The amendments made by the Workers Compensation Amendment Act 2012 (2012 Amendment Act) to medical and related expenses, lumps sums and costs had far reaching implications for workers.

A significant amendment was the introduction of section 59A to the 1987 Act, which limits the length of time insurers are required to pay medical and related treatment expenses. Now is a poignant time to reflect upon these changes as claims have reached, or will soon reach, that limitation point.

Section 59A

Section 59A commenced on 1 October 2012. Section 59A limits the time during which an insurer is required to pay medical and related treatment expenses to:

  • 12 months from when a claim for compensation in respect of the injury was first made, where weekly payments of compensation have not been paid - section 59A(1), or
  • 12 months from when payments of weekly compensation were last made - section 59A(2).

If a worker ceases to be entitled to medical or related treatment expenses, under division 3 of the 1987 Act, the worker is once again entitled to medical and related treatment expenses given or provided during a period in respect of which weekly payments are payable to the worker - section 59A(3).

Where a worker made a claim for compensation before 1 October 2012, the claim is deemed to have been made immediately before 1 January 2013 and the payment of medical and related treatment expenses would cease on 31 December 2013 - if no weekly benefits have been paid after 1 January 2013. However, if the worker was paid weekly benefits after 1 January 2013, the payment of medical and related treatments expenses will cease 12 months from date of the last payment of weekly benefits.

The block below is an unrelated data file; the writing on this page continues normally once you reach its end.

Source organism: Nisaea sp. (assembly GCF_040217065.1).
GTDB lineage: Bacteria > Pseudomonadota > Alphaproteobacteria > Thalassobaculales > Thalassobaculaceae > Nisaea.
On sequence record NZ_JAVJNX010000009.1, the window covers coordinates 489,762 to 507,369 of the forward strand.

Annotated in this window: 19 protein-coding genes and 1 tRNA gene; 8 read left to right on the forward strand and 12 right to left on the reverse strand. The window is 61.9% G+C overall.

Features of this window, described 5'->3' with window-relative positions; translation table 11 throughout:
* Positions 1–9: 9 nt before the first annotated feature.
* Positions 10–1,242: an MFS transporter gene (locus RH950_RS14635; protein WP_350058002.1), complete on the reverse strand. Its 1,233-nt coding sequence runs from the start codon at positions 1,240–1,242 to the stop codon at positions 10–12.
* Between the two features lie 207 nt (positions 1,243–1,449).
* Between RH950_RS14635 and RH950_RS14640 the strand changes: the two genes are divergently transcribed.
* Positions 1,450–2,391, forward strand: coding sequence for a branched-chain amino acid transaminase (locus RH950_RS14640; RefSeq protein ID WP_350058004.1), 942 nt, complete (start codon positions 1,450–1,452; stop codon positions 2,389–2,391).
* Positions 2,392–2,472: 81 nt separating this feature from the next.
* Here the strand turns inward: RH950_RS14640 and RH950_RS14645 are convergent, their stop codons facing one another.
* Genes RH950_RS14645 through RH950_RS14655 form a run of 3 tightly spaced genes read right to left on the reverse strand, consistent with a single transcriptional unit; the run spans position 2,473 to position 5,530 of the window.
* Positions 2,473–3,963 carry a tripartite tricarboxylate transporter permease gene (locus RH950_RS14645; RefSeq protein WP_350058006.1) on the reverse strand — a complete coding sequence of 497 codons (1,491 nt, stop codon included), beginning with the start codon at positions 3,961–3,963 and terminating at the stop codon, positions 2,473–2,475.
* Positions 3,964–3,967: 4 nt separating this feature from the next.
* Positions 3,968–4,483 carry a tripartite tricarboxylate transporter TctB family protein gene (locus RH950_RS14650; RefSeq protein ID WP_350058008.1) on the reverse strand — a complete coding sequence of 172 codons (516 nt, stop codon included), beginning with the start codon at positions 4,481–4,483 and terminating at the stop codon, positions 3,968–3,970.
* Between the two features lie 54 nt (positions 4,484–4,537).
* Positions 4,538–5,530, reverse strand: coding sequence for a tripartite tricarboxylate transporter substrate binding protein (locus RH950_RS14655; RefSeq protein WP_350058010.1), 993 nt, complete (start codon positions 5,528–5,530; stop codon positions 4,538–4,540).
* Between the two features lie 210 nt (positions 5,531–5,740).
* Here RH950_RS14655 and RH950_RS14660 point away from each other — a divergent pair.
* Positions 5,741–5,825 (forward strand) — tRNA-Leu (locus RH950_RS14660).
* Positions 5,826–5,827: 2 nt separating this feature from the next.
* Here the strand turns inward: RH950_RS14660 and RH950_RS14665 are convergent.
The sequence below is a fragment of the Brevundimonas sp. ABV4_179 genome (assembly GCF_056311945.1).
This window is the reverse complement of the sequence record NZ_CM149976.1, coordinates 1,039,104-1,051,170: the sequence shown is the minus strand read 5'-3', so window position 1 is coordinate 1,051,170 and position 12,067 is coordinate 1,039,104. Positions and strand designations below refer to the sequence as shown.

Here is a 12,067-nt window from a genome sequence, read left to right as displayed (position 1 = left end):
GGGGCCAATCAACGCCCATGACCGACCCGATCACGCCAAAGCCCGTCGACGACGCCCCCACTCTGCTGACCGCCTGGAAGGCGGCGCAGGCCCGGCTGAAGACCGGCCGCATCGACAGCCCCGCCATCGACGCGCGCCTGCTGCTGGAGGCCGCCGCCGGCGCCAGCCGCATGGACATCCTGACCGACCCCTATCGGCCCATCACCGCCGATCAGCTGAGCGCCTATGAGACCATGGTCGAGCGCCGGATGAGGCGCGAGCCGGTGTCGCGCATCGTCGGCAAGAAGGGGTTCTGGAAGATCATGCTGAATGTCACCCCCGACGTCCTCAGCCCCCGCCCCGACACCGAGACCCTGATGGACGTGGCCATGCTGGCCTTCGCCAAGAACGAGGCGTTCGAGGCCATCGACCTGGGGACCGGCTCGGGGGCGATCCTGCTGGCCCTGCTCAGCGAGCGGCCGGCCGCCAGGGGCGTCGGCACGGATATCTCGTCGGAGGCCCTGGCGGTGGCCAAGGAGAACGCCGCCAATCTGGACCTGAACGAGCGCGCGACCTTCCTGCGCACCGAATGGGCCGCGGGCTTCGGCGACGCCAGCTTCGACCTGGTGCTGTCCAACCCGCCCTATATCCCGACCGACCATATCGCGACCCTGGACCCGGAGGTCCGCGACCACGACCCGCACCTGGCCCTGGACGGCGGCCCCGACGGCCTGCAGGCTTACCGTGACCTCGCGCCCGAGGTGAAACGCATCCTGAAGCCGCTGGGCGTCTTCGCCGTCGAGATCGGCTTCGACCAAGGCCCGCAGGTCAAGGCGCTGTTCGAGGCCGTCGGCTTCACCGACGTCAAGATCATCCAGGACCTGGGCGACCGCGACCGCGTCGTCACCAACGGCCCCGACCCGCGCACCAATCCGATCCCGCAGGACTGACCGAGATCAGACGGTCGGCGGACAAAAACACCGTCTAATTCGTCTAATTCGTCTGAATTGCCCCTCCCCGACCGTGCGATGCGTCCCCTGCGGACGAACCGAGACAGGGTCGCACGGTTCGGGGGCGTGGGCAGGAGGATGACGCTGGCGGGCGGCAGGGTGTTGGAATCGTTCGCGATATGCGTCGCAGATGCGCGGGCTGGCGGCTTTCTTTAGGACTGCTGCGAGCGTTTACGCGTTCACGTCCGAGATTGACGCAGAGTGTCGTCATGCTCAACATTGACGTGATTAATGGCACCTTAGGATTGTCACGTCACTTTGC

Regard should be had to the provision for “special compensation” found in section 41. An injured worker who suffers incapacity, after the second entitlement period, resulting from surgery for the initial injury, is entitled weekly payments paid as "special compensation". Special compensation is not payable:

  • during the first 13 weeks after the second entitlement period has expired; or
  • more than 13 weeks after surgery; or
  • during any period which the worker would otherwise have been entitled to compensation.

Sections 59A(3) and 41 raise a difficult issue. Is the treatment payable by the insurer if the worker’s entitlement to recover treatment or related expenses has already expired? It would seem that medical and related treatment expenses incurred, after the entitlement to recover medical and related expenses has expired, are recoverable if treatment causes the worker further incapacity for which weekly benefits are payable. These provisions are still in their infancy and are untested in the Commission. We expect a decision on this point will emerge shortly.

Section 59A does not apply to seriously injured workers - section 59A(4). A seriously injured worker is defined as a worker who is suffering from more than 30% WPI or greater, or the insurer is satisfied the degree of permanent impairment is likely to be more than 30% WPI. A seriously injured worker also includes a worker whose degree of permanent impairment has been declined to be assessed by an AMS, until the AMS is satisfied the degree of permanent impairment is fully ascertainable.